Sugar reduction: a consumer perspective

Date : 27 October 2020

Hannah Skeggs

Nutrition & Scientific Affairs Manager

In October 2020, Public Health England (PHE) published its progress report on the sugar reduction programme from 2015 to 2019. The targets rely both on the work of the food industry, and on consumer behaviour change. So what has been achieved and does it align with latest shopper attitudes to sugar?

 

Publication of the latest progress report on PHE’s Sugar reduction strategy saw many critical headlines.

‘Only 3% sugar cut out from food products in three years, PHE finds’

It was reported that sugar had been reduced through reformulation by only around 3% compared to a target of 20%. In contrast the soft drinks industry levy has achieved a sugar reduction in soft drinks of 44% since 2015, suggesting that the government may now consider further taxation or fiscal measures1.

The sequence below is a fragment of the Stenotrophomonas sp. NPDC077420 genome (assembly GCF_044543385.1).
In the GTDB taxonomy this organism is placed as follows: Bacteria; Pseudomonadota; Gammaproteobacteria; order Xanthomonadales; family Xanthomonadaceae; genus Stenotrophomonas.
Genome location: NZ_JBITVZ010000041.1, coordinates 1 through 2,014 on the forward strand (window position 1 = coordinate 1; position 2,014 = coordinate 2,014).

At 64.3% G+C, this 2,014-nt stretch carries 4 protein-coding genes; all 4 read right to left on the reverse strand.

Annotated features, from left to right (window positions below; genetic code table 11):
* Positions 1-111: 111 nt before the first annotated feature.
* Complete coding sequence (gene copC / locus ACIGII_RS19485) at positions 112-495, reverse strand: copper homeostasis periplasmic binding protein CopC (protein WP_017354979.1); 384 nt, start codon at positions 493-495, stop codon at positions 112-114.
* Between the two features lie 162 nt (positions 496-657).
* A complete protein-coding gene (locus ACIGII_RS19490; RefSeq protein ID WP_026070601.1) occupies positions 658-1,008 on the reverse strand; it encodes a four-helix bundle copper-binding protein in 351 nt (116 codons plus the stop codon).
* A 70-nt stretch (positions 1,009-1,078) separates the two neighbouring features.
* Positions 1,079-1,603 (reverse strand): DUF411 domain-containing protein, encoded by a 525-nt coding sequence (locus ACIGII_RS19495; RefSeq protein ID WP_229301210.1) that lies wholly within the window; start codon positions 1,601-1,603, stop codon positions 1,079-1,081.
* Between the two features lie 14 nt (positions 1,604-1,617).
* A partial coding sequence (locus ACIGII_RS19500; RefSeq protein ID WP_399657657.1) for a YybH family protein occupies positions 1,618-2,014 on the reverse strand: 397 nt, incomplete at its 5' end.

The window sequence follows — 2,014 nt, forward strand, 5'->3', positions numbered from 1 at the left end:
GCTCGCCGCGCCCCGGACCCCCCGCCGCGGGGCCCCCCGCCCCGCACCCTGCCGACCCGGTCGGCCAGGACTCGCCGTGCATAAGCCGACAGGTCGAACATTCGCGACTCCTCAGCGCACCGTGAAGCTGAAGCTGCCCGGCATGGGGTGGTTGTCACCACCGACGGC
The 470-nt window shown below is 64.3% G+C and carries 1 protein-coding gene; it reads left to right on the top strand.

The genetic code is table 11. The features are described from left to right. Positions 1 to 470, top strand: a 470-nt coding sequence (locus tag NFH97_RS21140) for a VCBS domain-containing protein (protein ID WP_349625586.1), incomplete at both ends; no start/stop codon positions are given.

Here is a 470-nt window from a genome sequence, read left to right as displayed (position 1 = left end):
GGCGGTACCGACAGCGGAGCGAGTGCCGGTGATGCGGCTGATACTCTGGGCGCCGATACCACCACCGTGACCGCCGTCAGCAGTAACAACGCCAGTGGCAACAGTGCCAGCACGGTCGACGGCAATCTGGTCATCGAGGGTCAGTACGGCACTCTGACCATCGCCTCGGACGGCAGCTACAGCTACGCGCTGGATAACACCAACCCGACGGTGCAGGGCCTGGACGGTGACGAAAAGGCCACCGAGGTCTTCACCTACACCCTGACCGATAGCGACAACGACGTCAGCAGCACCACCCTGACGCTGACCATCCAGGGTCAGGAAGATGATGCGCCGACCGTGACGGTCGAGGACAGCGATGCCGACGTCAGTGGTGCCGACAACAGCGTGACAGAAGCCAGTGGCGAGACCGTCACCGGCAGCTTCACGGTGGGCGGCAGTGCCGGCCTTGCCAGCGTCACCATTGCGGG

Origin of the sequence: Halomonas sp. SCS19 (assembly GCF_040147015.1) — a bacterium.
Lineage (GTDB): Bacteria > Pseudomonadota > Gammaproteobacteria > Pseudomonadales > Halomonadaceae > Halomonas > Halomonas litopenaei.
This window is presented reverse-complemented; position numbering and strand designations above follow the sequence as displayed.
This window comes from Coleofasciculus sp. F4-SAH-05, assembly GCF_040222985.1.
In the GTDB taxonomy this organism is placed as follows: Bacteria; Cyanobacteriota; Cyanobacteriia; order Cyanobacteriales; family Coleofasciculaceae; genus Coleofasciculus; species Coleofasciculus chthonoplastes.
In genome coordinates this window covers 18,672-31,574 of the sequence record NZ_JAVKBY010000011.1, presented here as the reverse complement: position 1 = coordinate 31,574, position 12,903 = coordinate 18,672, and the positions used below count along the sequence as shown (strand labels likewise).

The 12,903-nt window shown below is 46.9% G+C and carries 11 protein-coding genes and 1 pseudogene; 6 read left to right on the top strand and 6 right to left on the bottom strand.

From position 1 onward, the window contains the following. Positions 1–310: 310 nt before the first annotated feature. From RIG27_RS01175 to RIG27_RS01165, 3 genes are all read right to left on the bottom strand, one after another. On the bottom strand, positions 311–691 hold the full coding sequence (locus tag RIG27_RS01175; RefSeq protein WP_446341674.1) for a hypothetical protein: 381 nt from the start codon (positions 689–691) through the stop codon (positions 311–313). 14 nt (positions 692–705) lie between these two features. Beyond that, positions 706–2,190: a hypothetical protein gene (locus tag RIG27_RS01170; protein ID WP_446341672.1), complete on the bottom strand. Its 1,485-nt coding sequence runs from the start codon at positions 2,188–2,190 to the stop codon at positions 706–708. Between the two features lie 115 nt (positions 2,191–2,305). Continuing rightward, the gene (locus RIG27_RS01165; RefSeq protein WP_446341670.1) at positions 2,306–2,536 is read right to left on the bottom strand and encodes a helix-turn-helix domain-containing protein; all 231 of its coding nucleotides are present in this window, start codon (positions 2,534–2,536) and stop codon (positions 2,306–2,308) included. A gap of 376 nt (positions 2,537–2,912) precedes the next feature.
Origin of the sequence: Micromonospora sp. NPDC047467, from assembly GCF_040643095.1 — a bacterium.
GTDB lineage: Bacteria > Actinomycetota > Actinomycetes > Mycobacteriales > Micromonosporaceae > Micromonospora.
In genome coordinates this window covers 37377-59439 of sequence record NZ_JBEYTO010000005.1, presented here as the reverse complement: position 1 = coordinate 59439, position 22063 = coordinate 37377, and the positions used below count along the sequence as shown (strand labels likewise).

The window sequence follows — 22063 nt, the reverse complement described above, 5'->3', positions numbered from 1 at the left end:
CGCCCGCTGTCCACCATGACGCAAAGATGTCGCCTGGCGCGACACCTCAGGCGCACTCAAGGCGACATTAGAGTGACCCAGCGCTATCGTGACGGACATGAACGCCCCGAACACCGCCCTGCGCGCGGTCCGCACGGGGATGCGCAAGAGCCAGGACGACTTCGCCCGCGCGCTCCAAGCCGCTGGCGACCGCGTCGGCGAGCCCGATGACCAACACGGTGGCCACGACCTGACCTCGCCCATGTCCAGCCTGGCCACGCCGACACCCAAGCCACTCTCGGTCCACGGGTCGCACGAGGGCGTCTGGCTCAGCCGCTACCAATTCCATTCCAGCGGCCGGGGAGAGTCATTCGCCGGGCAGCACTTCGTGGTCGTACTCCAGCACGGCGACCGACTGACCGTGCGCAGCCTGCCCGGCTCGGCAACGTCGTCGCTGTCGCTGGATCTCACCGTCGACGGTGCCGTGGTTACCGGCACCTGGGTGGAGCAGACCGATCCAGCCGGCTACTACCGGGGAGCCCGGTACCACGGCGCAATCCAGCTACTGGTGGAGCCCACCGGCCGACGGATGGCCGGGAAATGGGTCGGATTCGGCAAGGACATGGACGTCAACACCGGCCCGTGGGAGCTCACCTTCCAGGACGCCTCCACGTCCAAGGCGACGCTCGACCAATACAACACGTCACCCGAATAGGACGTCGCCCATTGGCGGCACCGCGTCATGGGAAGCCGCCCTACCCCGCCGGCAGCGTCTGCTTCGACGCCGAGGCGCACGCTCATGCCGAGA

However, we are not comparing like for like between these two programmes. The soft drinks industry levy relies on meeting three pre-defined sugar levels per 100ml and applying financial taxes accordingly. As a result, the average sugar level per 100mls of soft drink has declined.

In the sugar reduction strategy, food categories are challenged to reduce the sales weighted average of sugar sold by 20% by 2020. This means that not only does a product need to be reformulated (technically more challenging with food than soft drinks) but it needs to appeal to consumers and most importantly sell.

This presents a real challenge for industry. An example is confectionary. Sales of chocolates and sweets have increased over the past 5 years, so the total amount of sugar being bought in those two confectionery groups has risen by 16% and 7% respectively1. This is despite the launch of high-profile marketing campaigns and products such as the 30% reduced sugar Dairy Milk, Milky Bar Wowsomes and reduced sugar Fruit Pastels.

Where this gets more challenging is that our shopper research demonstrates that most shoppers do not welcome recipe changes in the categories included in the reformulation programme2.